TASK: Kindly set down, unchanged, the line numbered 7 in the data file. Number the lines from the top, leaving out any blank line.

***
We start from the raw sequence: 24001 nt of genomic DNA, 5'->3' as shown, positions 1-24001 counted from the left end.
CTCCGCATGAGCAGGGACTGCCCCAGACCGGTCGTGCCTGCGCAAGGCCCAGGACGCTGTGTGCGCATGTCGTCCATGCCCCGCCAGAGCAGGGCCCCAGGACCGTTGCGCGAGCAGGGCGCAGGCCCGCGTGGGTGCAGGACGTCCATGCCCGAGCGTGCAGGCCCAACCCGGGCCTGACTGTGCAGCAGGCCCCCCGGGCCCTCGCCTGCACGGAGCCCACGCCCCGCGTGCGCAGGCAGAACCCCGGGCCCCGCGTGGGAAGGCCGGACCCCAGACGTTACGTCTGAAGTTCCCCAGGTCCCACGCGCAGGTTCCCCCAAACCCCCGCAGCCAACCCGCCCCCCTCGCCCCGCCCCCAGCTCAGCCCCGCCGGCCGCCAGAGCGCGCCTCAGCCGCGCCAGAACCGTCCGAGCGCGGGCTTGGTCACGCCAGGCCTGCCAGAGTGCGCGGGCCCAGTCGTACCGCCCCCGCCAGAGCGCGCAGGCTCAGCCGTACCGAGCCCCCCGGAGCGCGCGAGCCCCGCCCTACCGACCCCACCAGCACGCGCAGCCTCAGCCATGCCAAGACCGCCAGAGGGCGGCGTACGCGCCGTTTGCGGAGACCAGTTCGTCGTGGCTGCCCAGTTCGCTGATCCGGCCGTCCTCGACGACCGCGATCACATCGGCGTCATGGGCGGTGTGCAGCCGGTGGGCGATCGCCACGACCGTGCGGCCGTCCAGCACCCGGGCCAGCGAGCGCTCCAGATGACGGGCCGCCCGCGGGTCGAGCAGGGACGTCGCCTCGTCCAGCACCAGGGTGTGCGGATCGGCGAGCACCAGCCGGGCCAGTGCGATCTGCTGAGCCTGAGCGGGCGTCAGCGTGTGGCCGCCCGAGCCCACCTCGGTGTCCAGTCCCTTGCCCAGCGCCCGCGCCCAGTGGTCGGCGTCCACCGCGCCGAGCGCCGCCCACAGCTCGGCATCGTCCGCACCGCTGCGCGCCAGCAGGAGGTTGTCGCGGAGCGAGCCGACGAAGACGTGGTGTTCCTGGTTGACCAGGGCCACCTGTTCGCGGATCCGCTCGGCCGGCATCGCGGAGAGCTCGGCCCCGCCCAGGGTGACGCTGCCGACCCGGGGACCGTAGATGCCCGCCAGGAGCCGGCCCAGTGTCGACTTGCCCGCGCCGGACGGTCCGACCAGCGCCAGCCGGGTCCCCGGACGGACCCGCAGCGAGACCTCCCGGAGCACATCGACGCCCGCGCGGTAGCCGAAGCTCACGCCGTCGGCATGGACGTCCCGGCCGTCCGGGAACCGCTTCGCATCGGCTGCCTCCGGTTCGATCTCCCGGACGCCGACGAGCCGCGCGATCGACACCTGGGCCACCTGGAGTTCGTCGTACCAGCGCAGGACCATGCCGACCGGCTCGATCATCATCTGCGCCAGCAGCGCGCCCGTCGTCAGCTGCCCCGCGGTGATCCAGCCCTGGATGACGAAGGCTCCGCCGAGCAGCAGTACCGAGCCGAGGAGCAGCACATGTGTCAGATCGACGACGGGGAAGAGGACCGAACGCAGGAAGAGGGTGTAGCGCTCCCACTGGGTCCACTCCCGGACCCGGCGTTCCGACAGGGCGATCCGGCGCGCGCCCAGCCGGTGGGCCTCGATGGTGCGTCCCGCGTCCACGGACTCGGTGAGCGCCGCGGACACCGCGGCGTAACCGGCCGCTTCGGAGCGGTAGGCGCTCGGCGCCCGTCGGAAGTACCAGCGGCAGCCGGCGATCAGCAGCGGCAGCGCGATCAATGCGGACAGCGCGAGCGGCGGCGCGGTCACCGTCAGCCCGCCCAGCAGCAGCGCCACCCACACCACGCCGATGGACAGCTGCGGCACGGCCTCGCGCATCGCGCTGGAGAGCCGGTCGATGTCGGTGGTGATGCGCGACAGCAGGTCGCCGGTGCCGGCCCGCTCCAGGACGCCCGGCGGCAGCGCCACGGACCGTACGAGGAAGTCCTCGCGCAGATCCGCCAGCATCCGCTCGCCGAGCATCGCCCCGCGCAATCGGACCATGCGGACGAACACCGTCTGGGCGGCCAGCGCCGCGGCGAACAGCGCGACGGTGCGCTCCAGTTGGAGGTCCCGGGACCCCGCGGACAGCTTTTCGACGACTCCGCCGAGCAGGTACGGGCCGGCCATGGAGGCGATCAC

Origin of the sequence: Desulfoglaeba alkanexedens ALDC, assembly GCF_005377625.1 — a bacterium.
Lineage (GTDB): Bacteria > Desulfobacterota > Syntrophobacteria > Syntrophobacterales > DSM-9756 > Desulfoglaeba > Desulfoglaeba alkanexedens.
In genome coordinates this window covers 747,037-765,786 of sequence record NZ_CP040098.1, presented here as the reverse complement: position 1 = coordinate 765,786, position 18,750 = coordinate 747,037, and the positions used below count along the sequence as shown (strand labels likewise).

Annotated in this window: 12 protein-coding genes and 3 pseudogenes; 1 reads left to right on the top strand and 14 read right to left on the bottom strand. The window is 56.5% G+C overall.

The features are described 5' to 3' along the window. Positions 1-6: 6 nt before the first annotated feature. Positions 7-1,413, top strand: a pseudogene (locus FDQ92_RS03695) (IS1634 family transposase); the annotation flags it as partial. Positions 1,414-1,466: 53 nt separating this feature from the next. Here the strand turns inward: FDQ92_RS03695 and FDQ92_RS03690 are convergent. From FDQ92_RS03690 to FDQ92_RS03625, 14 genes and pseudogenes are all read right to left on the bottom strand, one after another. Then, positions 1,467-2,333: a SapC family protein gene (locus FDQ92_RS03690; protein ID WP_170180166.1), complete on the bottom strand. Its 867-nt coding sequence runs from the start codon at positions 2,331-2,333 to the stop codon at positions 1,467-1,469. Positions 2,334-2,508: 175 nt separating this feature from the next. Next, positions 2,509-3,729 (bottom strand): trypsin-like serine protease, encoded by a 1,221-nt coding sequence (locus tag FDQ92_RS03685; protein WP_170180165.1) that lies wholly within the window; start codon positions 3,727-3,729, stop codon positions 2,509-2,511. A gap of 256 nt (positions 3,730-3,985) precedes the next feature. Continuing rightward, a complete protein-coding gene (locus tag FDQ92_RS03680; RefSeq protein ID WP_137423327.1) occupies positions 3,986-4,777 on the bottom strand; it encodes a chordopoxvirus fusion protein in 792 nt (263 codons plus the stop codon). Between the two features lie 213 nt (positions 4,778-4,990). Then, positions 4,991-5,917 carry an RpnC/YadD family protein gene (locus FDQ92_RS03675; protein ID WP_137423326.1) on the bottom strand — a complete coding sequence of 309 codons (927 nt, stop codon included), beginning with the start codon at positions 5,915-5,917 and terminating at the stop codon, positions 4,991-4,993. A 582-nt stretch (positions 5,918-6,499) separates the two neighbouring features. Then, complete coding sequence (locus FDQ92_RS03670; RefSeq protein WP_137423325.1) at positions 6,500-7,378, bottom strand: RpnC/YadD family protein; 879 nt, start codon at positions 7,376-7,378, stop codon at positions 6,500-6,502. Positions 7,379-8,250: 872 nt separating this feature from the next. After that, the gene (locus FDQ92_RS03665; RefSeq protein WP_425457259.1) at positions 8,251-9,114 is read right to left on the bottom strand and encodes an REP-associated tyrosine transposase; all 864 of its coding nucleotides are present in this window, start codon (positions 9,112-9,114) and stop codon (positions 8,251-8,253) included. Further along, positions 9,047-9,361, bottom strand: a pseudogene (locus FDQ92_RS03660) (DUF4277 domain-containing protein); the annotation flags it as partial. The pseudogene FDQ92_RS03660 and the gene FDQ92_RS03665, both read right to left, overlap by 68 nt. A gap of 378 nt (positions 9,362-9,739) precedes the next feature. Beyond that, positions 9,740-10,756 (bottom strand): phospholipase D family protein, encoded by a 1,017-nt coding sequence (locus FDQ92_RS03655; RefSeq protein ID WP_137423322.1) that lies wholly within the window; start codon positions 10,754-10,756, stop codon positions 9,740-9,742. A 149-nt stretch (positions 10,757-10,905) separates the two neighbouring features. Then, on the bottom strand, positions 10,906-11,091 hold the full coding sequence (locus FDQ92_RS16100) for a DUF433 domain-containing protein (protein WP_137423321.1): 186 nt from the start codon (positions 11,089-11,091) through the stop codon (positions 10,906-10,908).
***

The features are described 5' to 3' along the window. Positions 1-6: 6 nt before the first annotated feature. Positions 7-1,413, top strand: a pseudogene (locus FDQ92_RS03695) (IS1634 family transposase); the annotation flags it as partial. Positions 1,414-1,466: 53 nt separating this feature from the next. Here the strand turns inward: FDQ92_RS03695 and FDQ92_RS03690 are convergent. From FDQ92_RS03690 to FDQ92_RS03625, 14 genes and pseudogenes are all read right to left on the bottom strand, one after another. Then, positions 1,467-2,333: a SapC family protein gene (locus FDQ92_RS03690; protein ID WP_170180166.1), complete on the bottom strand. Its 867-nt coding sequence runs from the start codon at positions 2,331-2,333 to the stop codon at positions 1,467-1,469. Positions 2,334-2,508: 175 nt separating this feature from the next. Next, positions 2,509-3,729 (bottom strand): trypsin-like serine protease, encoded by a 1,221-nt coding sequence (locus tag FDQ92_RS03685; protein WP_170180165.1) that lies wholly within the window; start codon positions 3,727-3,729, stop codon positions 2,509-2,511. A gap of 256 nt (positions 3,730-3,985) precedes the next feature. Continuing rightward, a complete protein-coding gene (locus tag FDQ92_RS03680; RefSeq protein ID WP_137423327.1) occupies positions 3,986-4,777 on the bottom strand; it encodes a chordopoxvirus fusion protein in 792 nt (263 codons plus the stop codon). Between the two features lie 213 nt (positions 4,778-4,990). Then, positions 4,991-5,917 carry an RpnC/YadD family protein gene (locus FDQ92_RS03675; protein ID WP_137423326.1) on the bottom strand — a complete coding sequence of 309 codons (927 nt, stop codon included), beginning with the start codon at positions 5,915-5,917 and terminating at the stop codon, positions 4,991-4,993. A 582-nt stretch (positions 5,918-6,499) separates the two neighbouring features. Then, complete coding sequence (locus FDQ92_RS03670; RefSeq protein WP_137423325.1) at positions 6,500-7,378, bottom strand: RpnC/YadD family protein; 879 nt, start codon at positions 7,376-7,378, stop codon at positions 6,500-6,502. Positions 7,379-8,250: 872 nt separating this feature from the next. After that, the gene (locus FDQ92_RS03665; RefSeq protein WP_425457259.1) at positions 8,251-9,114 is read right to left on the bottom strand and encodes an REP-associated tyrosine transposase; all 864 of its coding nucleotides are present in this window, start codon (positions 9,112-9,114) and stop codon (positions 8,251-8,253) included. Further along, positions 9,047-9,361, bottom strand: a pseudogene (locus FDQ92_RS03660) (DUF4277 domain-containing protein); the annotation flags it as partial. The pseudogene FDQ92_RS03660 and the gene FDQ92_RS03665, both read right to left, overlap by 68 nt. A gap of 378 nt (positions 9,362-9,739) precedes the next feature. Beyond that, positions 9,740-10,756 (bottom strand): phospholipase D family protein, encoded by a 1,017-nt coding sequence (locus FDQ92_RS03655; RefSeq protein ID WP_137423322.1) that lies wholly within the window; start codon positions 10,754-10,756, stop codon positions 9,740-9,742. A 149-nt stretch (positions 10,757-10,905) separates the two neighbouring features. Then, on the bottom strand, positions 10,906-11,091 hold the full coding sequence (locus FDQ92_RS16100) for a DUF433 domain-containing protein (protein WP_137423321.1): 186 nt from the start codon (positions 11,089-11,091) through the stop codon (positions 10,906-10,908).